What is Emphasis in Art?
There are many ways you could go about using emphasis in your art. Usually, it involves contrasting different elements against each other. For example, a bright, red object will stand out amongst a dull gray background. Or a straight line amongst curved lines. Or a round object amongst circular objects.
What Should You Emphasize?
Before you try to use emphasis in your art, you need to ask yourself what am I going to emphasize? It would be counter-productive to draw attention to unimportant areas in your painting.
Consider what your focal point is and what you are trying to communicate through your painting. What is your big idea?
Take the painting below by John Singer Sargent for example. The focus of the painting is clearly the Parisian beggar girl. Notice how Sargent used emphasis for the girl's extended hand; hard edges and that burst of red around her forearm draw your attention towards this area. Her face, on the other hand, is left vague and ambiguous. This works in favor of Sargent's big idea for the painting—her begging hand is more important than her identity.
Master Painting Examples of Emphasis in Art
Below are some more examples of emphasis in art, starting with Impression, Sunrise by Claude Monet. Your attention is drawn towards the vivid orange sunset, which stands out from the weak blues, greens, and grays in the background. Monet used color saturation in this case to emphasize the sunset.
In the painting below, Giovanni Boldini used thick paint and saturated color to emphasize the flowers in the vase. Notice how the background is nothing but a thin stain of color.
In Research by Joaquín Sorolla, the area on the table is emphasized by several elements:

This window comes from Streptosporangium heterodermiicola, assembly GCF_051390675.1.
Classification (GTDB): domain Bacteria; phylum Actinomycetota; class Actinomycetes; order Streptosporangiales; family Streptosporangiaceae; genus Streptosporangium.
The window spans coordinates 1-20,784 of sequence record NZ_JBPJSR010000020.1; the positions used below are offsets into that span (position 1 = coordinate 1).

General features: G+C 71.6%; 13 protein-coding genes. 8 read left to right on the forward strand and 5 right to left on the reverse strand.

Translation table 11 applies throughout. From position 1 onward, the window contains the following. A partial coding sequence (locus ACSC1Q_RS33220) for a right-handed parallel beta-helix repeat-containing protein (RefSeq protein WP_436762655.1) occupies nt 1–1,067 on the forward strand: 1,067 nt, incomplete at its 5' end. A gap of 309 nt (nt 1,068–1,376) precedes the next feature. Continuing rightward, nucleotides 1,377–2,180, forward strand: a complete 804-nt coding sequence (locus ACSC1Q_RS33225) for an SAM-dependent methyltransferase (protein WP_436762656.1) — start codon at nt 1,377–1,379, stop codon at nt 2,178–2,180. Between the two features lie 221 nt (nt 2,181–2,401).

- The light which is illuminating the desk and research area;
- The implied lines created by the men looking down at the table (we want to look where they are looking);
- The relatively bright colors used for whatever is in the bottles; and
- The lightest light, being the white shirt of the researcher sitting down.
In Valentin Serov's painting below, the woman looking out over the ocean breaks up the tapered line created by the crashing shore. This interruption of the line makes a powerful statement and emphasizes the position of the woman.
Light is obviously the main source of emphasis in the painting below, with most of the painting being in shadow and just a few areas being illuminated by the lamp.
In Monet's high-key landscape, Poppies, the foreground is emphasized by the presence of the figures and the relatively vibrant red poppies, which stand out against the surrounding greens and blues.
In Berthe Morisot's painting below, the two figures are emphasized by their strong position in the painting around the center. There is also a stark contrast between the deep black of the woman and the white dress of the child.
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